When asked about his current politics at age 85, Rodney said, “That’s a constantly evolving thing. There was a period when I said ‘I don’t know what socialism is any more; they’re going to have to call it something else anyhow, after what the Russians did with it.’ Now I’m ready to say, ‘Why give away a good word?’ Democratic socialism in some form is going to come back. Capitalism keeps creating new radicals. You can talk to a 45 year old conservative who no longer feels secure in his middle-level corporate life and sees his company begin to hire temporary guys or people who’re just short of the hours needed for benefits. And they’ll be making money hand over fist and they’ll downsize to compete for the future – probably in Asia with cheap labor, with no thought about the people, no loyalty to the people. There’s still life in the old boy yet, but some time in the future – and the way history is speeded up it may not be all that far – there’s going to be more people questioning capital than even when the Communist Party was in its heyday or the Socialists or the Wobblies before them.

“There’s got to be a lot of thought as to what replaces it, including individual freedoms and the right to own property – you know, things that we didn’t take into account. But I have no profound wisdom on the future. If someone asked me how you would most closely describe yourself now, I would say I’m a democratic, bill of rights, American socialist and not only that, I don’t completely say that everything that happened in the name of communism was bad, as some of the Eastern European countries that are reelecting communists are discovering. They realize, ‘We had a certain certainty to life and a certain humanity toward old people and children and priorities of culture that we don’t even see now – it’s all money.’ Of course, they’re not going to go back to Stalinism.” And he did allow as how there were a few memories that seemed silly decades later: “I used to think there’d be great boulevards named after American Communist leaders, like William Z. Foster Boulevard and Elizabeth Gurley Flynn Street. The closest we came was Jack London Square.”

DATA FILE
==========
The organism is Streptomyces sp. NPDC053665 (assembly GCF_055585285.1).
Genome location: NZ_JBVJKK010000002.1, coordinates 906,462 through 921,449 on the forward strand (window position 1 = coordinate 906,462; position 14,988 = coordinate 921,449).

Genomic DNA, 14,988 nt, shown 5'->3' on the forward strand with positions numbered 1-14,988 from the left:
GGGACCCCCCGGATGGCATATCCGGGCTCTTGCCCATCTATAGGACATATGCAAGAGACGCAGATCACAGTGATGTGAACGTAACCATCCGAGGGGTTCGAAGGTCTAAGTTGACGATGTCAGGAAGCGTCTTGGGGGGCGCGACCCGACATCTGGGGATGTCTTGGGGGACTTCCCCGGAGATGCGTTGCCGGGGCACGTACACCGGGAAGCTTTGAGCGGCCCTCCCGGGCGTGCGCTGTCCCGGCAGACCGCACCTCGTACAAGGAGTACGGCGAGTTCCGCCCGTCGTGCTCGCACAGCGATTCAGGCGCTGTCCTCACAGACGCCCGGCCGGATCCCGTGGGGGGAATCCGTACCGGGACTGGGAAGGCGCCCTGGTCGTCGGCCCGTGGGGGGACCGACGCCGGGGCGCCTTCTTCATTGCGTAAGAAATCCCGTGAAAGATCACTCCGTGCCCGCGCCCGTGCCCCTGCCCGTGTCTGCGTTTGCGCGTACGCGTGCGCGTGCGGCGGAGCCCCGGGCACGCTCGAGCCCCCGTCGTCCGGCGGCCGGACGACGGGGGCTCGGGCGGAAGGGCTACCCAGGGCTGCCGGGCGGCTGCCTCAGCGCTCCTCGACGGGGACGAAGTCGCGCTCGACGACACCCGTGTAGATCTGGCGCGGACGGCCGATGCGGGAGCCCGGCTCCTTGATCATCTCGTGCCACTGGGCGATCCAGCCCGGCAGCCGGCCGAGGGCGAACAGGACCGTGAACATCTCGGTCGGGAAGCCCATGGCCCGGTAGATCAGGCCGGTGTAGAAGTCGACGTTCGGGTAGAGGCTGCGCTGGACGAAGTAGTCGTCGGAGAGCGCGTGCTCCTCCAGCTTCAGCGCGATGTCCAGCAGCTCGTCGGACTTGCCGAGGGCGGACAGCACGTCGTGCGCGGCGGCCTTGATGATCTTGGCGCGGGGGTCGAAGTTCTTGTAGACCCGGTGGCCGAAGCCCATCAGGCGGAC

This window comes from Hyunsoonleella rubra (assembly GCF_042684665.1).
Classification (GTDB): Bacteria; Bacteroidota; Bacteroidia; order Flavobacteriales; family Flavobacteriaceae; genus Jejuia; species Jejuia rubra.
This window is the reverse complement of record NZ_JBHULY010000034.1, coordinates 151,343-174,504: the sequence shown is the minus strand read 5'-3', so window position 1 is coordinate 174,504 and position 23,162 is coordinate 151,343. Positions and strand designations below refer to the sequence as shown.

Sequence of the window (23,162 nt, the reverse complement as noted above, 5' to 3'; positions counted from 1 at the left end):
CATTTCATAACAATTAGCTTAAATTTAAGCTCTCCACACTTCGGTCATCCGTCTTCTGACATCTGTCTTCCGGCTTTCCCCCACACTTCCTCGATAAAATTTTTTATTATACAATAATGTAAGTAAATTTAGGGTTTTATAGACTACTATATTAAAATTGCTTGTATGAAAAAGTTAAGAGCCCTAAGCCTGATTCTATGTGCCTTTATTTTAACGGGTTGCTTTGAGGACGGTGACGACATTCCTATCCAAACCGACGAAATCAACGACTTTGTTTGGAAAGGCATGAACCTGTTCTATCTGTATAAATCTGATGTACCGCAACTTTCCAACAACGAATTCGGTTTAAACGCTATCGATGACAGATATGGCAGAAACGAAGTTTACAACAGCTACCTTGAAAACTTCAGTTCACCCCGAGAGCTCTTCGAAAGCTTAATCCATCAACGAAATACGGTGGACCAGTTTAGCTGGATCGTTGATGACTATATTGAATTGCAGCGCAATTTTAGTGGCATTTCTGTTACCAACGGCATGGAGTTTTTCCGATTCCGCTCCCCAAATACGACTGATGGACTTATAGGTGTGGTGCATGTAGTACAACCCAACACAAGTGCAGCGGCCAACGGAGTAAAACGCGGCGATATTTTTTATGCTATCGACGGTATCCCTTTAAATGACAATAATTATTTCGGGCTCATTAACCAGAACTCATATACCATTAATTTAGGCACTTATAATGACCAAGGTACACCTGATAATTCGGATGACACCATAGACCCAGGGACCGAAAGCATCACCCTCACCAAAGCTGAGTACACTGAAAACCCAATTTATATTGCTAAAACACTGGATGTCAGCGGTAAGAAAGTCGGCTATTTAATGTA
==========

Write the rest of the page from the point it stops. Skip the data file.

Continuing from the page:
Since Rodney’s death the press has been all over the story of his role in integrating baseball. Wasn’t much like that when he was alive, though. But if the mass media didn’t pay all that much attention, there were those who did. Rodney recalled, “Nat Holman died in February [1995] at age 98 and his New York Times obituary mentioned the point shaving scandal that occurred when he was basketball coach at City College [of New York]. So I wrote a letter to the Times saying that it should be noted that point shaving didn’t just happen at City College, that it was widespread. Two days after this appeared, the phone was ringing off the hook from New York … old CCNY guys congratulating me on writing this, saying that they had winced reading Holman’s obituary, as though it was only City College.